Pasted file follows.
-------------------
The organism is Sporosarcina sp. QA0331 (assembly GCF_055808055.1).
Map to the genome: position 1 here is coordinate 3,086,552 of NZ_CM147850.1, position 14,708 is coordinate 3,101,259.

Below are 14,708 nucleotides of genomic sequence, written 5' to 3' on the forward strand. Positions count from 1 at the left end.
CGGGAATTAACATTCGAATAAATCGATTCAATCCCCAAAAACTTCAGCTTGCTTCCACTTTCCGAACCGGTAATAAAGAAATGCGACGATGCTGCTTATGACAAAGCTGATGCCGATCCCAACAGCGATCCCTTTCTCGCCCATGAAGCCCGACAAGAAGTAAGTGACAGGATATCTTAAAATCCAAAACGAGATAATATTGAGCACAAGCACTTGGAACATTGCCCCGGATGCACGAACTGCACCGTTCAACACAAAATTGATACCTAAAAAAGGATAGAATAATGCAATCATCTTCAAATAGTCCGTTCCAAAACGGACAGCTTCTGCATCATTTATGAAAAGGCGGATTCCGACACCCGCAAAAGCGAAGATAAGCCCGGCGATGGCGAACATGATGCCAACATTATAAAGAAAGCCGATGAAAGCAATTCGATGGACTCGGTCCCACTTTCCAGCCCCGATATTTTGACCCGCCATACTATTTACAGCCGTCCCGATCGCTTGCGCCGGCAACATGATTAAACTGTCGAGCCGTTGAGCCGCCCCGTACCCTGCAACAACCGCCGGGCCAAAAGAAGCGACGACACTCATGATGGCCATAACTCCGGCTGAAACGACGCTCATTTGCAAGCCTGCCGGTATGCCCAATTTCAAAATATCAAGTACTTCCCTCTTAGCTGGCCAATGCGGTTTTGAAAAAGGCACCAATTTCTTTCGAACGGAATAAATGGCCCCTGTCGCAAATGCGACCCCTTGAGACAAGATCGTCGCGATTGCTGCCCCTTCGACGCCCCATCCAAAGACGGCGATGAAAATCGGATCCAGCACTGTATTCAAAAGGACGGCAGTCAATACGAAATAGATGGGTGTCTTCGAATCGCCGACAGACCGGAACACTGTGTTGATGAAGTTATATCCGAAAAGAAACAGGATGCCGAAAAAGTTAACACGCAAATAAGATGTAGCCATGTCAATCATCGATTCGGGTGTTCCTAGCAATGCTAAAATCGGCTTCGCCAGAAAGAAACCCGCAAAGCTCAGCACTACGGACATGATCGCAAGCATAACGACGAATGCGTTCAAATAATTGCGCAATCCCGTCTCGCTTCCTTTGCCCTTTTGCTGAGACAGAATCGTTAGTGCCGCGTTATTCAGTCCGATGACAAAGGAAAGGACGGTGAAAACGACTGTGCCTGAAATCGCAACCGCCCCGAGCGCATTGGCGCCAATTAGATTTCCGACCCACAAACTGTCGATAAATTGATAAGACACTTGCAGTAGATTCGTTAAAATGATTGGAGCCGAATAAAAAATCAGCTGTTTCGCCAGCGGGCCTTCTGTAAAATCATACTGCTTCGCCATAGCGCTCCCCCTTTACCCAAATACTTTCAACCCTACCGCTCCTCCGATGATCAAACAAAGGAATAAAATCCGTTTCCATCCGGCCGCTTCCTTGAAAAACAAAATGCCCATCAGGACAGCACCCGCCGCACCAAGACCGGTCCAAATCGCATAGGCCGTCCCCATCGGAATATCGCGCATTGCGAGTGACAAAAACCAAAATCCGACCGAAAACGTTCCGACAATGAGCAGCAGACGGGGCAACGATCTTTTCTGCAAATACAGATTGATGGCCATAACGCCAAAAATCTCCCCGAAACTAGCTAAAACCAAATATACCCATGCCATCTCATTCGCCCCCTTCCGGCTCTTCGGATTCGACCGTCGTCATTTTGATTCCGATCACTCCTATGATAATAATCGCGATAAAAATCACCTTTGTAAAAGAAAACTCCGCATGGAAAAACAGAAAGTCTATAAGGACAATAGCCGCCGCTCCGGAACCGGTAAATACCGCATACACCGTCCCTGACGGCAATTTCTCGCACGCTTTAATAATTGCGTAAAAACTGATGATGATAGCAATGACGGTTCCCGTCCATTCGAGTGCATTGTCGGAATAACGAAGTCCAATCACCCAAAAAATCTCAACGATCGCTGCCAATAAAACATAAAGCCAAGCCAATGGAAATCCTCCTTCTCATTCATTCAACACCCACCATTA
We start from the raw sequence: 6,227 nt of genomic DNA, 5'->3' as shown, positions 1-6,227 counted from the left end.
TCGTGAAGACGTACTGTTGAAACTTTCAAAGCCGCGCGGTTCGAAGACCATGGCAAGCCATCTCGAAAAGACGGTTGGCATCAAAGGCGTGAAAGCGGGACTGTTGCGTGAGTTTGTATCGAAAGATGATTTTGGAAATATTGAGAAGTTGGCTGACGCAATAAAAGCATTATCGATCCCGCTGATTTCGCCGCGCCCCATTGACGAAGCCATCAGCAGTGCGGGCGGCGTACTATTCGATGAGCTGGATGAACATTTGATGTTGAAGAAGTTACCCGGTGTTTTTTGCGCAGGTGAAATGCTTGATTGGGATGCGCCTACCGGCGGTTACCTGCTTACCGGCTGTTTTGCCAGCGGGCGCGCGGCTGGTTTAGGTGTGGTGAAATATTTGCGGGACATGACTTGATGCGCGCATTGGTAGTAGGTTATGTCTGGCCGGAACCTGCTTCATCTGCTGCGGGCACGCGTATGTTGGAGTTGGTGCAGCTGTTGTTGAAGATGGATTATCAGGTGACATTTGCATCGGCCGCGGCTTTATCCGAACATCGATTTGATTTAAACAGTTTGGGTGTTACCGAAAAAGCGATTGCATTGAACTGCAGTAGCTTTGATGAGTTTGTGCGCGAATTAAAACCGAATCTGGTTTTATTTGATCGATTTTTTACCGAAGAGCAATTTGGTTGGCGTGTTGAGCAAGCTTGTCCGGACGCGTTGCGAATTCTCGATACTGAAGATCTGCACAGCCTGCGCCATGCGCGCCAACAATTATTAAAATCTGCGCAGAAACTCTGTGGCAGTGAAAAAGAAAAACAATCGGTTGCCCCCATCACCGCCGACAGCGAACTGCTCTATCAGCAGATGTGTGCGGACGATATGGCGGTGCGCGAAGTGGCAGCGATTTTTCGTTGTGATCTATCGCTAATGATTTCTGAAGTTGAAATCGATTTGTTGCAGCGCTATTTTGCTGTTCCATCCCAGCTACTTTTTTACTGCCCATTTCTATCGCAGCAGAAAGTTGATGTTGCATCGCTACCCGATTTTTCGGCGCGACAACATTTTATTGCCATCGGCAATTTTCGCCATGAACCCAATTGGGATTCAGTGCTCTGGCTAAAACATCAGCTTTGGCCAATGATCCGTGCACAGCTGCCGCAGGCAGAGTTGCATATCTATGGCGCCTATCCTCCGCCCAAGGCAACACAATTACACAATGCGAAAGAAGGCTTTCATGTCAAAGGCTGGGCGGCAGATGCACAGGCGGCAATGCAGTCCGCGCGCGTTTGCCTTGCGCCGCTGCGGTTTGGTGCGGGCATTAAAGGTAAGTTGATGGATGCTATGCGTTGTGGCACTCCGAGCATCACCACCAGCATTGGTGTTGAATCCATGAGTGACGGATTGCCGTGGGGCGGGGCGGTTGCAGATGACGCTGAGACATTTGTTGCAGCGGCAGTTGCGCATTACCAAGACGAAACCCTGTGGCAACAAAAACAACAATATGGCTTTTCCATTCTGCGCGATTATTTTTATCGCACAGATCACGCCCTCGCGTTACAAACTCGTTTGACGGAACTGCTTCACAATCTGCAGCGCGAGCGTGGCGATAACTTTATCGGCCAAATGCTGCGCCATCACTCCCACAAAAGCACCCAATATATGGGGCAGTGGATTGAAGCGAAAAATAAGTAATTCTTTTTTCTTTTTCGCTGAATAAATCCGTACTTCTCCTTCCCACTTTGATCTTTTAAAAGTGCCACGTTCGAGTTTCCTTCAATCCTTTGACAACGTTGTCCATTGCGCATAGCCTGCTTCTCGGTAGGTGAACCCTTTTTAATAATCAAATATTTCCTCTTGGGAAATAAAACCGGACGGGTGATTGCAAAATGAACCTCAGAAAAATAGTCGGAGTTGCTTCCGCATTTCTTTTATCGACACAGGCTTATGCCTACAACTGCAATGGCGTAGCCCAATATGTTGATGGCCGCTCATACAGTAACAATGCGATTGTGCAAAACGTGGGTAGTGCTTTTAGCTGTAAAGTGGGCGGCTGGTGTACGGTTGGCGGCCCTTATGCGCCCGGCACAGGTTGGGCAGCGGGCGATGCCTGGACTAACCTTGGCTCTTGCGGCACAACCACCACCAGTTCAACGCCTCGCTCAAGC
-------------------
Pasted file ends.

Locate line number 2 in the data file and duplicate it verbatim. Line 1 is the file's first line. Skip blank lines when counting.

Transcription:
Map to the genome: position 1 here is coordinate 3,086,552 of NZ_CM147850.1, position 14,708 is coordinate 3,101,259.